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TgE.PIYETER , JOURNA4 .
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JOHN- S. MANN; • • - •
ATTORNEY ANO COUNSELLOR AT LAW,
Coudersport Pa., .aiteni Veral
Courts in Po tter and M'Sean Counties. , All
laziness entrusted in his care trill re c eive
;prompt attention. Mee, on MAia.st.pippo
sitAthe Court HouseT-
,ATTOILNEY AT ;LAW, Coudersport,l"&„l will
,regnistiy attend the Courts in Potterl and
the, adjoining Counties. 14:1
ARTIJU# G. OLMSTED,
47013.VEY kt 'iCOLINSELLOR AT - LAW,
&ode:sport, Pa., will attend to all business
; entrusted to his care, with promptnes land
fidelity. Office in Temperance Block, 'sec
ond floor, MainiSt. ' lull
t/$440 SEN S ON,
ATTORNEY. AT 74W, Coudersport, Po., 'will
,11414419,11 U business entrusted to blos, with
care sad promptness_ .Oggcecorucr.of Test
sad !Third sts. I 1011
L.P. !WILLISTON, - --
-ATTOiNEY AT LAW, Weft born', Tioga Co.,
Pa. will. attendlthe Courts in Potter land
Rican Counties. •
- A. P: CONE, !
ATTQUEY, .4T LAW; Weltaboro', Tioga Co.,
Pi.; wili reg*ily attejad the Coortti 01
Pottir Cougty. • - 9:1'3
SCSVEYOR CONVEYANCER, Ray : .
Mond P. Cl„ (Allegany Tp.,) Potter Co., Pa.,
Will attend• to all buiiness in his line, ti} •iLh
ease and:dispatch. . in:33
VV, I K, KING,
OUItVEYOR, DRAFTSMAN AND CONVEY
ANCER, Smethport, M'eZeats Co., Pa., wilt
' .attend to business . for moo-resident Lind
holden, upon reasonable terms. • Iteferc, n
ets:giventf, ye - Okla., Y. S.—Maps of au;
part Of tie tott.tttilaidO to order, 9i1:1
- •p. T, FAaasoN,
respectfully inforuss the citizens of the
/age and vicinity that he will pronsply
spond to all calls for profeisional services.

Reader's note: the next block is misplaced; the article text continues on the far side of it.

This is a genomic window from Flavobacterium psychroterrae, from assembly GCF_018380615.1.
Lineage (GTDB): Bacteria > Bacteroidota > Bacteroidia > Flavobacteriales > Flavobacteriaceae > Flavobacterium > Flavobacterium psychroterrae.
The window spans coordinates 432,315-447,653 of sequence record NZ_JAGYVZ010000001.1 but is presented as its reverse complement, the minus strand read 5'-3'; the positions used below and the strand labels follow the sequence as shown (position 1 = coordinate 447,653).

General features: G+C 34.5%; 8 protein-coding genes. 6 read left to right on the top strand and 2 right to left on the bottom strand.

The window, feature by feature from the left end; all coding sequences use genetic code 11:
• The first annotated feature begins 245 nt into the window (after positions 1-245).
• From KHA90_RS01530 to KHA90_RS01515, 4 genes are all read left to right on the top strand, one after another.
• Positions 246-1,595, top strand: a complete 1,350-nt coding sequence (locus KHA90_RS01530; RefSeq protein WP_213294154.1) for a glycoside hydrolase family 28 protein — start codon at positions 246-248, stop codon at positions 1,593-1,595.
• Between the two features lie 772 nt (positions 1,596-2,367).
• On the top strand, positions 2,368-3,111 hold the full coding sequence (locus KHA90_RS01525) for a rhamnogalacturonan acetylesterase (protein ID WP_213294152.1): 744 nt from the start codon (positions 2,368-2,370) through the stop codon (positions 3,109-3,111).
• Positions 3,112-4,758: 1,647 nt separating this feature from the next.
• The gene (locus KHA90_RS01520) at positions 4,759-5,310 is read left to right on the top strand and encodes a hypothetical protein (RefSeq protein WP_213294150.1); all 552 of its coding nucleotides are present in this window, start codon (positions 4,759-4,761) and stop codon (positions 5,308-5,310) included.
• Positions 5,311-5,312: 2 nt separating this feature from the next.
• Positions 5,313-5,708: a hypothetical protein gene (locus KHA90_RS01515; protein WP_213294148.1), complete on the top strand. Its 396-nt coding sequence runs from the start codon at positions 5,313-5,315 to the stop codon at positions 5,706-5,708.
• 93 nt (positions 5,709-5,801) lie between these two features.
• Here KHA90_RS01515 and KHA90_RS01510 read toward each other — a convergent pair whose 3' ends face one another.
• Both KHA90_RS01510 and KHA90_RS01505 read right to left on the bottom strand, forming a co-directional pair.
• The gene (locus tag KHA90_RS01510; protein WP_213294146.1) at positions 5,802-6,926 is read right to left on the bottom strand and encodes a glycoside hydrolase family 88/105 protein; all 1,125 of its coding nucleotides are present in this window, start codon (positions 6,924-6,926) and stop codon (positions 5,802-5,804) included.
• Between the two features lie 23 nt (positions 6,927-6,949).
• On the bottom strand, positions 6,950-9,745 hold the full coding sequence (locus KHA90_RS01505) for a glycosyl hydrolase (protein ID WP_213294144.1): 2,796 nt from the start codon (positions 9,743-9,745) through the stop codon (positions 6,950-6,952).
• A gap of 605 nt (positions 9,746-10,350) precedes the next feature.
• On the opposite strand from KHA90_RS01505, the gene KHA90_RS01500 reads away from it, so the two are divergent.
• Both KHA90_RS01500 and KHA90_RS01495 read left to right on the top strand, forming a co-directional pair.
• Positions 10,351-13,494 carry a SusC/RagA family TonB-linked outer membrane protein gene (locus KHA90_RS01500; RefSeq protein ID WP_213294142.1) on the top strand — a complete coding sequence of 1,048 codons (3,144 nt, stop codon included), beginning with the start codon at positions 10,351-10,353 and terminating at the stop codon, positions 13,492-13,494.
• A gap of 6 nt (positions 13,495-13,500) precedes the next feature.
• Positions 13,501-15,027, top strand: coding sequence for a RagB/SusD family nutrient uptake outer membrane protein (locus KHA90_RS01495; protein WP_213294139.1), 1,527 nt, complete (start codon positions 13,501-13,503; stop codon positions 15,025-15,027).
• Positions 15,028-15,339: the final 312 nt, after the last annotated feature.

Lnlice on Main st: in building lornierlyloc
cupied by C. Mr / h7lis , Esq. • 9:22
cvi. JONES; 1.N51/3 MANN. A. F. JONES.
JONES,. MANN. Sr. JONES, •
DWaXii,Sl /N . DRY GOODS, CROCKERY,
Hardware Boots & Shoes, Groceries Dud
Prorisiosa, Main st., Coudersport, Pa. -
COLUMVILIMIL '• Z. A, JONES,
-Sl4llll-4 - JONES,
MUSS IN DWG% MEDICINES, PAINTS,
Filmy, Articles, Stviopery, Dry Goods,
Groceries, 4 . e., - 3[s.in at., Coudersport, Pi.
D, E. OLMSTED,
DEALER, DV DRY- 'GOODS, READY-MADE
Clothing, Crackety, Gioceries,Acq Main sty
Coudersport, Fa, - _ • • • 10;1
' , - X, W., -.MANN, • .
MULLER I liOOK:S & STATIONERY, BIA.G
-AZINLS all -Music, N.-is'. corner of Main
atcl Third sts;, Coudersport,. Pa.. 19;1 ".
.___l EL .R: -HARRINGTON;
. . ... .
JEWELLER; CouderpOrt, ga., haring engag
ed & winds)* in - Sohoomaker • & Jackson's
stbre will cairy 'Ain the Witih . and Jewary
brets there. - A Eni - e - asiortinent 'of Jew;
constantly On, hand::: Watches and
Jewelry earefully.repaired, in the best style,
14 . 44 shortest` notice--all i'Corii.'iintra*en.
- -- _ • . - :: . ... 9:'24_:..
DIALER LN STOVES„-PDX. tc . sager IRON
WARE„ Mail) at.,-nearly-opposite the Court
/kiwi Couderspoit,''a.. - Tar.'and- Stwa.
~4nZ are made to arclet, in_gooo
woo nptjet. •-• 10:1
D.-r, od,ABsitrits t i Proprietor,' Con/er of
Main; and Secnid , Streets, Coudersport,-pot=
ter. Co -7 - Po,
•: - 9.44
-Colepbur g ,
Co.'; Pad, seven miles north' of. Con
virllPOttiVttliAglirdliftilkl Raid, 9:44:
Oh, mother, here's tbem7-traP
That brother used to spin •
The 7118 e with . g 4 9( 13 I've'jaml 4 P l P
-To call orir robin in : I ,
The line that held hie pretty kite, . I
- His bow, his cup aid ball,: